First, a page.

Pharmacology: An Introduction: Pharmacology-Chap 1 & 2 Flashcards
Blood Brain Barrier
A mechanism that creates a barrier between brain tissues and circulating blood; serves to protect the central nervous system.
Plasma Protein Binding
Any protein able to specifically and reversibly bind other substances, such as ions, sugars, nucleic acids, or amino acids; they are believed to function in transport.
Lipid soluble substances can enter a cell by dissolving in the lipid portion of the membrane and diffusing through it. The greater the lipid solubility, the more readily a molecule will pass through the membrane, i.e., the greater will be the flux for a given concentration difference.
Microsomal Metabolizing System
Within the cells of the liver are a group of enzymes that specifically function tp metabolize foreign (drug) substances.
An enzyme inducer is a type of drug which binds to an enzyme and increases its metabolic activity.
Blood Levels (Bio-availability)
It is what survives of a drug after passing through the stomach and liver.
The pattern of distribution of drug molecules by various tissues after the chemical enters the circulatory system. Because of differences in pH, lipid content, cell membrane functions, and other individual tissue factors, most drugs are not distributed equally in all parts of the body.
The pharmacological result, either desirable or undesirable, of drugs interacting with themselves or with other drugs, with endogenous chemical agents, with components of the diet, or with chemicals used in or resulting from diagnostic tests.
The capacity to endure continued subjection to something.
Dependence / Addiction
The state of relying on or being controlled by someone or something else.
Refers to the patient taking a drug exactly as prescribed.
First Pass Effect
(also known as first-pass metabolism or presystemic metabolism) is a phenomenon of drug metabolism whereby the concentration of a drug is greatly reduced before it reaches the systemic circulation.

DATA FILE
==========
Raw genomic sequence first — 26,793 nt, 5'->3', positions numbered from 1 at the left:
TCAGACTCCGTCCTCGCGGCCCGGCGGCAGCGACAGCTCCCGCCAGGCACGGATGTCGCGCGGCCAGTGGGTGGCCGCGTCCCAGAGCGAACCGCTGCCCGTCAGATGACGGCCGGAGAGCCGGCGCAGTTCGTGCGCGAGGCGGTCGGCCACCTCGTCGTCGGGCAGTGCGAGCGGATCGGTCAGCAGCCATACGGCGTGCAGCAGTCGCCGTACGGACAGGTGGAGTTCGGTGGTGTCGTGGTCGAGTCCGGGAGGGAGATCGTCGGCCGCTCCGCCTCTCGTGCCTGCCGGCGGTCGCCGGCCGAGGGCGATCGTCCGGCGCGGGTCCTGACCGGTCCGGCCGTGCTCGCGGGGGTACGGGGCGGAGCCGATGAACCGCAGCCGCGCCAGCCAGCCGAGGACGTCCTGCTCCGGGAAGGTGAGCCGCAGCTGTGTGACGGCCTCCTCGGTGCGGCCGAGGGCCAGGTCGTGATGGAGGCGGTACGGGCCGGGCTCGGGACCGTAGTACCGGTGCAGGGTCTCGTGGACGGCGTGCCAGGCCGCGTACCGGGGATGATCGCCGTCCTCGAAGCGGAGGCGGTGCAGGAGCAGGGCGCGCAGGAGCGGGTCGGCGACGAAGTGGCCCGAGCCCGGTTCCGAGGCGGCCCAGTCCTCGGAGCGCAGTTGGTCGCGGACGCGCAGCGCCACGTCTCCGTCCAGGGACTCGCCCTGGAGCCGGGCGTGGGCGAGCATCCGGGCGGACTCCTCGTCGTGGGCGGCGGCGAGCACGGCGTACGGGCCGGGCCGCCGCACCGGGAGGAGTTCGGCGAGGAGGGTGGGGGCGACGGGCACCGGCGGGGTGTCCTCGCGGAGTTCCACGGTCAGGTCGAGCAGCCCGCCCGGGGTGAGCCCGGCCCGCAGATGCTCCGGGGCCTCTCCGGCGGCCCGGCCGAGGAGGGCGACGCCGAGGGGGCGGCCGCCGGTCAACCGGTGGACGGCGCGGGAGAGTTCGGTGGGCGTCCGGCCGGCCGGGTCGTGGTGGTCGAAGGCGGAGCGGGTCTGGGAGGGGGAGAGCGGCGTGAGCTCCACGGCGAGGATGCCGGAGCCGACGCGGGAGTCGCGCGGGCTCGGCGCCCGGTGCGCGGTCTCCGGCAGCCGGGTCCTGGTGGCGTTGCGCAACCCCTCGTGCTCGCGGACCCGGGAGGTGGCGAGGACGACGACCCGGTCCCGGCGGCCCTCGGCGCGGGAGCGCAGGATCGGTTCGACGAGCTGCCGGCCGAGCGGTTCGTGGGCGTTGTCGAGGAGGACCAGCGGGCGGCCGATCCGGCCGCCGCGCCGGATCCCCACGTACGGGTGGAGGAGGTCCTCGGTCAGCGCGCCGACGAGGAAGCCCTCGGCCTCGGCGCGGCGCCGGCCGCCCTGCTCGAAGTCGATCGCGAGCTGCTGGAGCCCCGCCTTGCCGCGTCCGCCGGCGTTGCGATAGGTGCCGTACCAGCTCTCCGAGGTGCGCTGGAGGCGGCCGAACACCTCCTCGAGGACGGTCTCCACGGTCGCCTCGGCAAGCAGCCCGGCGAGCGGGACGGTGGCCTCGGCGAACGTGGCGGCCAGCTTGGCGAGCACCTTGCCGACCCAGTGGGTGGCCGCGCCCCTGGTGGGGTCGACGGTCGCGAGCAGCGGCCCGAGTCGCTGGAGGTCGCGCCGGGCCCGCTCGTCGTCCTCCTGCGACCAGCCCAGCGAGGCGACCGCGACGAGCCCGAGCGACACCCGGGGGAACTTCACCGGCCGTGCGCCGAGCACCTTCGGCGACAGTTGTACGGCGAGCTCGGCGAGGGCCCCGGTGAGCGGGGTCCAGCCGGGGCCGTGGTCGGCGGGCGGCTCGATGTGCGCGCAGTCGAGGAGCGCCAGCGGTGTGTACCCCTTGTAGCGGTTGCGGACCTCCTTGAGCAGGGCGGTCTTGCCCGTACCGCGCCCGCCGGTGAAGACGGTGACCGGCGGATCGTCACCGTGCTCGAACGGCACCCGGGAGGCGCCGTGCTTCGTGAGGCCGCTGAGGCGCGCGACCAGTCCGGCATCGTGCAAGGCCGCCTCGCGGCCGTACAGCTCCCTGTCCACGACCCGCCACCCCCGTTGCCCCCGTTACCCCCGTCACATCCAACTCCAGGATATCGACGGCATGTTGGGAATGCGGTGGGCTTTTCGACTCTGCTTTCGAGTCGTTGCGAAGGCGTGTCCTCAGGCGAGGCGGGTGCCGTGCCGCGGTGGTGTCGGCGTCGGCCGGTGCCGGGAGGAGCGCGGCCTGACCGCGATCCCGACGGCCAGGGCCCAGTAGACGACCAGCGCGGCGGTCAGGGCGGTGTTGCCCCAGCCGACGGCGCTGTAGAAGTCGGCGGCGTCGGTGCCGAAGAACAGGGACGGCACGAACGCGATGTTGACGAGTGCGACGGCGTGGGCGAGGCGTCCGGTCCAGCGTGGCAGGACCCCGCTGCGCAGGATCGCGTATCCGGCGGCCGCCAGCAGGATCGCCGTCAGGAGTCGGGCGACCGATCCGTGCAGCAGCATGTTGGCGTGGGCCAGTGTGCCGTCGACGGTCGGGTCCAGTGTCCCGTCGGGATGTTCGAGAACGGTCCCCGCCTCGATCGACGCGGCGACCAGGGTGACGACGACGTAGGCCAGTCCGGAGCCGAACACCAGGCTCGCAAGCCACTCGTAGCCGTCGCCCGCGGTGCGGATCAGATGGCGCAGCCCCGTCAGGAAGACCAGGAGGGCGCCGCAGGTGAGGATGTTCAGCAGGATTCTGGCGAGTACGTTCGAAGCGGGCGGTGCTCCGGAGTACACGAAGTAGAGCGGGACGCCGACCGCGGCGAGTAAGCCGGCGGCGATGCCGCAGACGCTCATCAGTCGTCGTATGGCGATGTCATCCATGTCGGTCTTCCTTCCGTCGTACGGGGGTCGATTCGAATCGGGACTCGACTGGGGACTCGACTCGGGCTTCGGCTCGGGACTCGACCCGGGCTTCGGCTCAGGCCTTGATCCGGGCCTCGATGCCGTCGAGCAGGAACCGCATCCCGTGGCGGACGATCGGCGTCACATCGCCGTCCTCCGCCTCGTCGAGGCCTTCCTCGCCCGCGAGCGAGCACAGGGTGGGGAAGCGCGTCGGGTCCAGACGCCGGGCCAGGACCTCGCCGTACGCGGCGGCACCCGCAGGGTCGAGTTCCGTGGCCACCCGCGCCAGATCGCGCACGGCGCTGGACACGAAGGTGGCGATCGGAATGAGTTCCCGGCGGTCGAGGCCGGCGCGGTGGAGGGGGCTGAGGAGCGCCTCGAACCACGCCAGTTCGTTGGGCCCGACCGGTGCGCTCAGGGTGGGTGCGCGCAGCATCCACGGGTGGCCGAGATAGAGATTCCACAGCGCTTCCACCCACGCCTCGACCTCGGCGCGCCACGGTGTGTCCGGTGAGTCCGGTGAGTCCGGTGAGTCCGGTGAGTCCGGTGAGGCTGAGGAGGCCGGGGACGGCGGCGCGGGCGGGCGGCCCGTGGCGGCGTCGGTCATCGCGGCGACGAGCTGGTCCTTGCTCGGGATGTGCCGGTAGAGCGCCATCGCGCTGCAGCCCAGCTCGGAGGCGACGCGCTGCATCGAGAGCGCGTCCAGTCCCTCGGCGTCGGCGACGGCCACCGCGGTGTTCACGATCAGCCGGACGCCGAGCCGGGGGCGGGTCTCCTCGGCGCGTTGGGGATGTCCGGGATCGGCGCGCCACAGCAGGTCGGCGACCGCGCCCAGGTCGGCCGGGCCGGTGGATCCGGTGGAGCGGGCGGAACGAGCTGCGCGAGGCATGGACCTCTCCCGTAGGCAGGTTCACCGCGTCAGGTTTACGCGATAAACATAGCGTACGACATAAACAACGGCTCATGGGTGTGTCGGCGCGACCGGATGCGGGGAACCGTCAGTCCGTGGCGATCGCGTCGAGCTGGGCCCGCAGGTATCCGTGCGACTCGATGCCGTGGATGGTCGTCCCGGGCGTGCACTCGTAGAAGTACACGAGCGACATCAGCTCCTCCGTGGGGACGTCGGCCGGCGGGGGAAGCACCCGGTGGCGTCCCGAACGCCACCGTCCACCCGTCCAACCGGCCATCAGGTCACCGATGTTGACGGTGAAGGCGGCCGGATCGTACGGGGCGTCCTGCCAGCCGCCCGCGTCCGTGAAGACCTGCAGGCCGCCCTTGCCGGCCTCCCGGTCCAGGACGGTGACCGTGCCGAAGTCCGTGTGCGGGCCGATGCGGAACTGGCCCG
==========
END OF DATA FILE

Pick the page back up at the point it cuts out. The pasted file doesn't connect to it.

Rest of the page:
Refers to the circulation of biliary acids, bilirubin, drugs, or other substances from the liver to the bile, followed by entry into the small intestine, absorption by the enterocyte and transport back to the liver.
Site of Action
The place in the body where a drug exerts its effects.
Mechanism of Action (MOA)
Refers to the specific biochemical interaction through which a drug substance produces its pharmacological effect.
Dose / Response Curve
Dose - The amount taken.
Response Curve - A therapeutic value that has maxed out. Taking more of the same drug will not give anymore relief.
(or pharmaceutical window) of a drug is the range of drug dosages which can treat disease effectively while staying within the safety range.
A peripheral or secondary effect, especially an undesirable secondary effect of a drug or therapy.
is a harmful and undesired effect resulting from a medication.
is the degree to which a substance can damage an organism.
The branch of pharmacology concerned with the movement of drugs within the body.
The branch of pharmacology concerned with the effects of drugs and the mechanism of their action.
The study of how drugs are used to treat disease; also called clinical pharmacology.
The branch of knowledge concerned with medicinal drugs obtained from plants or other natural sources.
The part of medicine concerned with dosage.
The science or practice of the preparation and dispensing of medicinal drugs.
The branch of science concerned with the nature, effects, and detection of poisons.`